Alive with all the sensual detail and riveting characterization that mark Glass's previous work, I See You Everywhere is a piercingly candid story of life and death, companionship and sorrow, and the nature of sisterhood itself.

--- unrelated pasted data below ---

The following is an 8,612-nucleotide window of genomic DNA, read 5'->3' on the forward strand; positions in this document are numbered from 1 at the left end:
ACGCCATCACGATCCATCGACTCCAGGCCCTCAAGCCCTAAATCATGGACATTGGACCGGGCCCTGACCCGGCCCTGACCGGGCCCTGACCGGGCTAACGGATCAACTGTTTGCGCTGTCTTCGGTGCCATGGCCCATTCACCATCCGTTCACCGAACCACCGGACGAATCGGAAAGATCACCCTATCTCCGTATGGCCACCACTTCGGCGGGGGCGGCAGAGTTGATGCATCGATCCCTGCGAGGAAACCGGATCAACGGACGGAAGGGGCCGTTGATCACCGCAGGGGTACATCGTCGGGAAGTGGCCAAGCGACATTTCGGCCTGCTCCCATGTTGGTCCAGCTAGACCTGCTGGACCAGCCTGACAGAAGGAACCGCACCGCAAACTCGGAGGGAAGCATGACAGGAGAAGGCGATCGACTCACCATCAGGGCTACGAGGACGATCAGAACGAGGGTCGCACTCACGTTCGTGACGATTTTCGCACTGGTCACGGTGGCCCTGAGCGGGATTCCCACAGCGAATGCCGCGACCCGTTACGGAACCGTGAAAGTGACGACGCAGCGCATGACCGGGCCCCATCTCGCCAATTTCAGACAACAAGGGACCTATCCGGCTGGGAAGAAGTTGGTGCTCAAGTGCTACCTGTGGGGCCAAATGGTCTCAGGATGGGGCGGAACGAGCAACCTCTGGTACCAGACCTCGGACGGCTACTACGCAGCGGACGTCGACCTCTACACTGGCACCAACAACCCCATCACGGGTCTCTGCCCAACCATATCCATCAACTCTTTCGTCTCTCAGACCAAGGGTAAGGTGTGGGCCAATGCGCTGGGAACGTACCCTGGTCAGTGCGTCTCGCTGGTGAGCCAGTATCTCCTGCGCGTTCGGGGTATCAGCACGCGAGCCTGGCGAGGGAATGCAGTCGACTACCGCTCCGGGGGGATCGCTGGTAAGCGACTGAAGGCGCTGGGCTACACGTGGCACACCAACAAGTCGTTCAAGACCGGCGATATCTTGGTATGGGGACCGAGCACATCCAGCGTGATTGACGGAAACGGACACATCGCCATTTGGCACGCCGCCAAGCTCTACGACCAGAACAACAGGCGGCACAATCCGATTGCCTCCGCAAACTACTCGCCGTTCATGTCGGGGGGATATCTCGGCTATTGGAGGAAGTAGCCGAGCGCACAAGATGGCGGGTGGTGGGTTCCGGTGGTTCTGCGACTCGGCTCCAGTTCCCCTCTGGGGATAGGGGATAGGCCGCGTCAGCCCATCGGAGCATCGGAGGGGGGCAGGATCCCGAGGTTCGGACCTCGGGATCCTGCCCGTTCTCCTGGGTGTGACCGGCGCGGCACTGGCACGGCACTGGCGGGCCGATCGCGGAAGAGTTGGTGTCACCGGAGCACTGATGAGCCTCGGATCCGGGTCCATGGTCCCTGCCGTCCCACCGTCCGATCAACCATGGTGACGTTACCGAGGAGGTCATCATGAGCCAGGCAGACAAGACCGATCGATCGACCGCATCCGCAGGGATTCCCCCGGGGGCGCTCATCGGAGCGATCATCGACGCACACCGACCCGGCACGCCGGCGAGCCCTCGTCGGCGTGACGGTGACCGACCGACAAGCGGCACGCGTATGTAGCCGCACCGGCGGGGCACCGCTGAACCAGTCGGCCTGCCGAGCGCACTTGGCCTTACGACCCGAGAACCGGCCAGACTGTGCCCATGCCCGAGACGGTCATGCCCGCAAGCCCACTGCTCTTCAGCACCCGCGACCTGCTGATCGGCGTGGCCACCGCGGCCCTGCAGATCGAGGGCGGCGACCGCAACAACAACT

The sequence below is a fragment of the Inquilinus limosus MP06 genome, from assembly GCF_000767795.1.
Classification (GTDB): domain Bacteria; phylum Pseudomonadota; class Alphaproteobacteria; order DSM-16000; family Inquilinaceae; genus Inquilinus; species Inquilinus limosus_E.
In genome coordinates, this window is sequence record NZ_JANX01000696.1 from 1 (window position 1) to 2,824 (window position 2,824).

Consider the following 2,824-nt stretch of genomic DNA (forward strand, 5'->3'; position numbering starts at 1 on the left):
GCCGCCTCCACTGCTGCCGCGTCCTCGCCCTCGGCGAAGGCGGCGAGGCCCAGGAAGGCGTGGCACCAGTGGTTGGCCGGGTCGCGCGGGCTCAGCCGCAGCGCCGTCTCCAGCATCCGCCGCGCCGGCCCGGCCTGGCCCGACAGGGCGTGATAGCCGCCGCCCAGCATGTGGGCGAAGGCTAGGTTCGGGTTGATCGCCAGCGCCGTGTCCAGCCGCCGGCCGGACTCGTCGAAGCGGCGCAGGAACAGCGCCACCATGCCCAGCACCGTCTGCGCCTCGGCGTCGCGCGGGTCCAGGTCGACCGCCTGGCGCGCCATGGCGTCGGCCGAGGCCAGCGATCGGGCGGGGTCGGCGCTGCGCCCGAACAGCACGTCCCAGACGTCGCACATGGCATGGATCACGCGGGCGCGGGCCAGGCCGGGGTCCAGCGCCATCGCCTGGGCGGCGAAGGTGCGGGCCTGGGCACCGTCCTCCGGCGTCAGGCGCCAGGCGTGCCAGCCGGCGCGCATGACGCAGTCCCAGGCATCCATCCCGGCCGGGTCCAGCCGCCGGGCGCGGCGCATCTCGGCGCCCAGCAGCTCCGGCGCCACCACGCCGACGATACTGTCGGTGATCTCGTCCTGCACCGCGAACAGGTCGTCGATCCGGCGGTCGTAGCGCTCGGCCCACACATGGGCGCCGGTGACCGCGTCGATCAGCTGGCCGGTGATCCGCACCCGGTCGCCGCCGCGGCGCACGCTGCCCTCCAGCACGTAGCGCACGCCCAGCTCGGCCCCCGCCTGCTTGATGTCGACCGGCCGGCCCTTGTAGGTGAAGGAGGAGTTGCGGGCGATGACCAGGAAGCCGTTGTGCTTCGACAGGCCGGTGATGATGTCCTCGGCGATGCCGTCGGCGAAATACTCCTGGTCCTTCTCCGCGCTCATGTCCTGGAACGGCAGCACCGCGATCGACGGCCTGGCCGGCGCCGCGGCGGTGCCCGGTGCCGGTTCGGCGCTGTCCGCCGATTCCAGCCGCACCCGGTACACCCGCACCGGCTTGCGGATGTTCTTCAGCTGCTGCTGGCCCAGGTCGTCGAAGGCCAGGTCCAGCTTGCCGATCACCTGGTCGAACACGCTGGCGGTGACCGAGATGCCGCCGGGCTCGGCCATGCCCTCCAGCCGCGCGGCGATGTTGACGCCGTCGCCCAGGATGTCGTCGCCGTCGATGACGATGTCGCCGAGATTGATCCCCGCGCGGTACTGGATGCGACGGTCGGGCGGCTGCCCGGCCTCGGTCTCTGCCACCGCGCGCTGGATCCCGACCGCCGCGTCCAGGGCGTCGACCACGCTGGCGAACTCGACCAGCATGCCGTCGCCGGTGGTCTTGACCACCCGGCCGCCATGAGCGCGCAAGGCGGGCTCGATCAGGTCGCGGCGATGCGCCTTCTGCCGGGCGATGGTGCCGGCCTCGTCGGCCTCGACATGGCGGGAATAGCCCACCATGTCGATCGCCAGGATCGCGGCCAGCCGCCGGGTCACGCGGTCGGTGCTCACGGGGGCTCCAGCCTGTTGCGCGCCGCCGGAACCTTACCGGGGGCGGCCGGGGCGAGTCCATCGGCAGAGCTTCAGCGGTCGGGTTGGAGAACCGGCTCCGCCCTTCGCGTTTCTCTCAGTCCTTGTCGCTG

"Signature Reviewed by Lydia MilletThe fictional palate of Julia Glass, bestselling author of 2002's Three Junes, is one of dog-breeding women and foxhunts, tony Manhattan galleries and boutiques, European travel and haute-cuisine chefs. In common with Rebecca Wells's Divine Secrets of the Ya-Ya Sisterhood franchise, Glass's third novel, I See You Everywhere, has female bonding among the landed gentry, a focus on relationships, and devil-may-care, enigmatically charming women of great romantic allure. Like Three Junes, the novel is a series of vignettes across the years, in this instance from the points of view of two sisters with different personalities. Louisa, the elder, is the steady sister on the lookout for love, while Clem is the younger sister, an adventuring, restless spirit with an unfortunate habit of chewing men up and spitting them out. Their parents, too, resemble those in Three Junes: the mother is obsessed with raising and training expensive dogs on a country estate (this time in Rhode Island instead of Scotland); their father is a good-natured, kindly soul who plays second fiddle to a powerful wife. Louisa, not unlike Glass herself, is an urban woman who inhabits the New York art world and moves from making art (pottery) to writing; Clem, being a wilder sort, has a passion for wild animals and moves around the remoter reaches of the continent as an itinerant biologist to do contract work with charismatic fauna ranging from seals to grizzly bears. It's not entirely clear how the sisters relate to each other's livelihoods; Clem seems largely uninterested in art, whereas Louisa alternates between lavishly praising her sister's work to save animals as heroic and referring to polar bears, in 2005, as 'like Al Gore... suddenly all the alarmist rage.' City and country mouse have a wary, competitive, sometimes antagonistic relationship grounded in affection; they occasionally steal each other's boyfriends, but are usually there for each other in times of need, up to and including possible drowning, maiming and cancer. Both cook well, though Louisa is the true gourmet. Clem is better in the sack, at least if we take her word for it: as she says in a letter — reminding us, perhaps inadvertently, of the pia colada song — what she likes most in life are laughter, sex, champagne and sunsets. The sisters do have music in common: though both white, they listen almost exclusively to music by black performers, from Billie Holiday to Bob Marley.I See You Everywhere has a bourgeois, chick lit sensibility, minus the proud vacuousness of the Bushnell set and plus a somewhat unexpected, sad vanishing act by one of the protagonists. It should prove an engaging and intelligent, though not literary, page-turner for sisters who like to revel in sisterhood.Lydia Millet's most recent novel is How the Dead Dream (Counterpoint). " Publishers Weekly (Copyright Reed Business Information, Inc.)